4. Very Windy Day in Santa Barbara

    Very nice. What are you sailing? Doesn't it have auto bailers? How many knots was the breeze?
  5. Sweet spot for wind

    What is your most favourite wind speed? Not too light. Not too wild.
  6. Countdown to an RS700

    DTA. FYI, in most browsers, <ctrl> + <+> will zoom. Nonetheless, I scaled them up by 8x. Yes, I sketched in the approximate line positions. First image is relaxed, when the kite is fully flying. Second image is tensioned, when the kite is in the sock.
  7. Countdown to an RS700

    I just remembered the real reason for needing the purple line and not running the shock cord direct. Shock cords twist when stretched. It would spin the halyard floating block, twisting your halyard into a knot, stopping everything in its tracks. Learned this through painful experience.
  8. Countdown to an RS700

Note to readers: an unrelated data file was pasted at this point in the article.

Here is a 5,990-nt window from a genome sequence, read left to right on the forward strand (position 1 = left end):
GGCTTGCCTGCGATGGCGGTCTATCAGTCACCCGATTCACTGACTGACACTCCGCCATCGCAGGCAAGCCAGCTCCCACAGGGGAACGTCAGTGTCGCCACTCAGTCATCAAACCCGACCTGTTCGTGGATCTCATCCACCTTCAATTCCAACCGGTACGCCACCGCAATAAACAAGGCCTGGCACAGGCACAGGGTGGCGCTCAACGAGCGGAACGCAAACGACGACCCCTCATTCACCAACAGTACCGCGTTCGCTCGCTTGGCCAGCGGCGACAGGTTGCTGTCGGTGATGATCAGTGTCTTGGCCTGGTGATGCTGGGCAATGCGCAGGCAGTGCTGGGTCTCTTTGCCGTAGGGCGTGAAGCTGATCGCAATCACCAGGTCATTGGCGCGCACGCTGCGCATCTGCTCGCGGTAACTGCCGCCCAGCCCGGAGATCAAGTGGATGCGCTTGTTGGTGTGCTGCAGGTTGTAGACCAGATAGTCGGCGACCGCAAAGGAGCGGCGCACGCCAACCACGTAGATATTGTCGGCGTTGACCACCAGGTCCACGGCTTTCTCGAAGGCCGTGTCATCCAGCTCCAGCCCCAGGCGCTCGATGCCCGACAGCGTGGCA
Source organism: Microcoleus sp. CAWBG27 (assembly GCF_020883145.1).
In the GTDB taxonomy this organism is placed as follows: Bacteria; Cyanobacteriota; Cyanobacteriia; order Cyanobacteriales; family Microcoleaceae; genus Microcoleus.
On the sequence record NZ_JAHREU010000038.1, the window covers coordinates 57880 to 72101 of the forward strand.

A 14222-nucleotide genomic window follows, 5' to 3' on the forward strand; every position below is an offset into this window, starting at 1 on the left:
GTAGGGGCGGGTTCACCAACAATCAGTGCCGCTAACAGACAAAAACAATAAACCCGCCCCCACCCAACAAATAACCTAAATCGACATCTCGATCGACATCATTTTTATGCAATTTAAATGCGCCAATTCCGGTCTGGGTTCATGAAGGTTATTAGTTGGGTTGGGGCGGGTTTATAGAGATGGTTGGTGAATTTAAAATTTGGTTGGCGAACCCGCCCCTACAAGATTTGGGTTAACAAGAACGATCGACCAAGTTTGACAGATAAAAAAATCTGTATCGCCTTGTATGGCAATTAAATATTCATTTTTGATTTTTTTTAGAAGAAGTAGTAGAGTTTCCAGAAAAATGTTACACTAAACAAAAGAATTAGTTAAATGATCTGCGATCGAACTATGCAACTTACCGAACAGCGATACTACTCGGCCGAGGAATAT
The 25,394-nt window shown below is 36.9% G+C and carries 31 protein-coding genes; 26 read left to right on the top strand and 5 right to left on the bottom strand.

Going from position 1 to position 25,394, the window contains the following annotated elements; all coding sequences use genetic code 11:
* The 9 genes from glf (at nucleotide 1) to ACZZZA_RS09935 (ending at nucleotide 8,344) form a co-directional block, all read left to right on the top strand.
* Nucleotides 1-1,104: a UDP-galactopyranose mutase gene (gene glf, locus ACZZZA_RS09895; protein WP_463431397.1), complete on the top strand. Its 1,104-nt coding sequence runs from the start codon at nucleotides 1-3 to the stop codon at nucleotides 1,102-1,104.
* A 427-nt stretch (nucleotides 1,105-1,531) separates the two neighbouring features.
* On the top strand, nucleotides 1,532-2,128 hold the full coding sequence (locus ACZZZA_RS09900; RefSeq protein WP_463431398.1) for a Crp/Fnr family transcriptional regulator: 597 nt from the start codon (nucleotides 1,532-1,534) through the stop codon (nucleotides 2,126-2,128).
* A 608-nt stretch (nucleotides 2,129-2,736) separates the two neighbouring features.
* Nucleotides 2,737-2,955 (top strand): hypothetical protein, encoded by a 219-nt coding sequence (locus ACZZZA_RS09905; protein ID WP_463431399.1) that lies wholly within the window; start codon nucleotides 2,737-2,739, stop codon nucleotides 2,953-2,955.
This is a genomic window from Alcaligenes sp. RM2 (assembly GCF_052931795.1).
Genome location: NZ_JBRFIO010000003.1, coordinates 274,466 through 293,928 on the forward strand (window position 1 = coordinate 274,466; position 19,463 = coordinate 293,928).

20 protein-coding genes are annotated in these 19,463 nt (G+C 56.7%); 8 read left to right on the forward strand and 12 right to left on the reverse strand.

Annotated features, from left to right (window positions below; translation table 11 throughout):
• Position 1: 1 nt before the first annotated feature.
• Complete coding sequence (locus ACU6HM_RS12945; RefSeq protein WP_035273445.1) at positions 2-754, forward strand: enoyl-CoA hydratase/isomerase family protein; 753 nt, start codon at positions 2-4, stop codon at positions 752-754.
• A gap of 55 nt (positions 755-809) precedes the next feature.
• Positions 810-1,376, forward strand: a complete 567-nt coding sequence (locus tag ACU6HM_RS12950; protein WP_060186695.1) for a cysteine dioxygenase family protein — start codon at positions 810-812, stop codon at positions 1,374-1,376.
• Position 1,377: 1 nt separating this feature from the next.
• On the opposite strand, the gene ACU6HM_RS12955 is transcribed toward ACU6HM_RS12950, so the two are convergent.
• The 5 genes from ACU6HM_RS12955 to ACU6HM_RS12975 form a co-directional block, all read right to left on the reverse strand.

DTA, Hopefully, I'm not stating the obvious here. Green Line At hoist or after douse, this line should be fully tensioned through the cleat that connects to the douse handle. The act of dropping, creates this tension. At the end of each day, I release this tension to preserve the shock cord. At the start of sail, pull it tight so it's ready for your first hoist. The floating block on the end of the line should be backed up right to the fixed block on the line. This line puts the stretch into the shock cord that draws the slack from your handles, both on the hoist and the drop. Once hoist is complete, uncleat this line to put slack into the retrieval line so that it does not spoil your kite's shape. Blue Line This is your continuous halyard and retrieval line. When the kite is hoisted and the system is completely relaxed, you should just have enough retrieval line to reach the retrieval patches on the kite without affecting its shape when flying. You don't want too much spare line here or it will slow your drop. Red Line This is your shock cord. It needs lots of distance for maximum stretch - I tie off near the bottom of the mast. When fully stretched by the green line, it should be able to draw up your slack from the handles. When the green line is released, there should be minimal tension in the shock cord - if there is stretch, it creates friction in the halyard as you attempt your drop, such that the kite head does not drop smoothly. Purple Line The other end of the shock cord is tied to the purple line that feeds through the floating block on the end of the green line. The end of the purple line holds the floating block that tensions the blue line. In theory, you could skip the purple line and run the shock cord straight to the floating halyard block, but I find that shock cords don't run smoothly through blocks and they wear out too quickly. Set the length of the purple line so that when fully tensioned, the shock cord knot does not enter the floating green line block. When fully relaxed, the floating purple line block should stop just before the floating green line block.